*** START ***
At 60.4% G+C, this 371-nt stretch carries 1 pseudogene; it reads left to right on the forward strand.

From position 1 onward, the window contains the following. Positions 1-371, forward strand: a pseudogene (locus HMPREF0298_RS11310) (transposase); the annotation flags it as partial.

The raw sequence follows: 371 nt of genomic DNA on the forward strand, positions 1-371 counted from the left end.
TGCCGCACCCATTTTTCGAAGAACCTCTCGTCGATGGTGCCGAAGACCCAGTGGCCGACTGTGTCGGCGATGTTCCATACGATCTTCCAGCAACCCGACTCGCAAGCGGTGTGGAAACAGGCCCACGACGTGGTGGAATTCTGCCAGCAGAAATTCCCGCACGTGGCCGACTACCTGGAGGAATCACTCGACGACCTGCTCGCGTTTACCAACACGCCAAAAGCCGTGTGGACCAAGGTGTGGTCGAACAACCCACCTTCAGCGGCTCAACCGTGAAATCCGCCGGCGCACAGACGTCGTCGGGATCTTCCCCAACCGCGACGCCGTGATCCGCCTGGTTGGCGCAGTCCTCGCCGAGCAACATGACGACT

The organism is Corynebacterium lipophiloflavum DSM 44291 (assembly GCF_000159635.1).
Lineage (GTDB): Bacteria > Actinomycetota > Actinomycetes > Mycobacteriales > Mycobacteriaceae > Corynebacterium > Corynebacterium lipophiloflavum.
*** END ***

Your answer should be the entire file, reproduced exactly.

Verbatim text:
At 60.4% G+C, this 371-nt stretch carries 1 pseudogene; it reads left to right on the forward strand.

From position 1 onward, the window contains the following. Positions 1-371, forward strand: a pseudogene (locus HMPREF0298_RS11310) (transposase); the annotation flags it as partial.

The raw sequence follows: 371 nt of genomic DNA on the forward strand, positions 1-371 counted from the left end.
TGCCGCACCCATTTTTCGAAGAACCTCTCGTCGATGGTGCCGAAGACCCAGTGGCCGACTGTGTCGGCGATGTTCCATACGATCTTCCAGCAACCCGACTCGCAAGCGGTGTGGAAACAGGCCCACGACGTGGTGGAATTCTGCCAGCAGAAATTCCCGCACGTGGCCGACTACCTGGAGGAATCACTCGACGACCTGCTCGCGTTTACCAACACGCCAAAAGCCGTGTGGACCAAGGTGTGGTCGAACAACCCACCTTCAGCGGCTCAACCGTGAAATCCGCCGGCGCACAGACGTCGTCGGGATCTTCCCCAACCGCGACGCCGTGATCCGCCTGGTTGGCGCAGTCCTCGCCGAGCAACATGACGACT

The organism is Corynebacterium lipophiloflavum DSM 44291 (assembly GCF_000159635.1).
Lineage (GTDB): Bacteria > Actinomycetota > Actinomycetes > Mycobacteriales > Mycobacteriaceae > Corynebacterium > Corynebacterium lipophiloflavum.